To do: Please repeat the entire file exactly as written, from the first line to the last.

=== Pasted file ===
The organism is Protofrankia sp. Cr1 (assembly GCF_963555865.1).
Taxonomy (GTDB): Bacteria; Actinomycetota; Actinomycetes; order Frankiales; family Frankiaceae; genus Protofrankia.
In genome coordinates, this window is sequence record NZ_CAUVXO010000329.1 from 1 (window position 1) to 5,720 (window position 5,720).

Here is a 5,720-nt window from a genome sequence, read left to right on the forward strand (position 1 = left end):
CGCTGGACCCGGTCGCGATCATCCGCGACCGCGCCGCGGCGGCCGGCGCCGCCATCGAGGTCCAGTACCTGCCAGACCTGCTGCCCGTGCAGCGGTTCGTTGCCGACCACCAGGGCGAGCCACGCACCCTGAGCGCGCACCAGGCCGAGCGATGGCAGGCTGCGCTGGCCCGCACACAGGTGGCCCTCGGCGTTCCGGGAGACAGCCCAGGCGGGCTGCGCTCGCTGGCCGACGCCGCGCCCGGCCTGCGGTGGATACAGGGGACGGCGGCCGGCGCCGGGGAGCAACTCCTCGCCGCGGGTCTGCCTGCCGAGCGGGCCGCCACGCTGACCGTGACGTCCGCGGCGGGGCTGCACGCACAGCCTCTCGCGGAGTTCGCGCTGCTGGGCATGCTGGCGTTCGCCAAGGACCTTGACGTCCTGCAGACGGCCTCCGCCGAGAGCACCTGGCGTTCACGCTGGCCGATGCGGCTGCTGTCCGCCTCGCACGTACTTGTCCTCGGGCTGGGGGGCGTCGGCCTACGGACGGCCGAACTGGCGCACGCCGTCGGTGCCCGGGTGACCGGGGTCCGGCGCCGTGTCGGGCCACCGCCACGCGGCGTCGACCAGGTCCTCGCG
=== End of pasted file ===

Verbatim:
The organism is Protofrankia sp. Cr1 (assembly GCF_963555865.1).
Taxonomy (GTDB): Bacteria; Actinomycetota; Actinomycetes; order Frankiales; family Frankiaceae; genus Protofrankia.
In genome coordinates, this window is sequence record NZ_CAUVXO010000329.1 from 1 (window position 1) to 5,720 (window position 5,720).

Here is a 5,720-nt window from a genome sequence, read left to right on the forward strand (position 1 = left end):
CGCTGGACCCGGTCGCGATCATCCGCGACCGCGCCGCGGCGGCCGGCGCCGCCATCGAGGTCCAGTACCTGCCAGACCTGCTGCCCGTGCAGCGGTTCGTTGCCGACCACCAGGGCGAGCCACGCACCCTGAGCGCGCACCAGGCCGAGCGATGGCAGGCTGCGCTGGCCCGCACACAGGTGGCCCTCGGCGTTCCGGGAGACAGCCCAGGCGGGCTGCGCTCGCTGGCCGACGCCGCGCCCGGCCTGCGGTGGATACAGGGGACGGCGGCCGGCGCCGGGGAGCAACTCCTCGCCGCGGGTCTGCCTGCCGAGCGGGCCGCCACGCTGACCGTGACGTCCGCGGCGGGGCTGCACGCACAGCCTCTCGCGGAGTTCGCGCTGCTGGGCATGCTGGCGTTCGCCAAGGACCTTGACGTCCTGCAGACGGCCTCCGCCGAGAGCACCTGGCGTTCACGCTGGCCGATGCGGCTGCTGTCCGCCTCGCACGTACTTGTCCTCGGGCTGGGGGGCGTCGGCCTACGGACGGCCGAACTGGCGCACGCCGTCGGTGCCCGGGTGACCGGGGTCCGGCGCCGTGTCGGGCCACCGCCACGCGGCGTCGACCAGGTCCTCGCG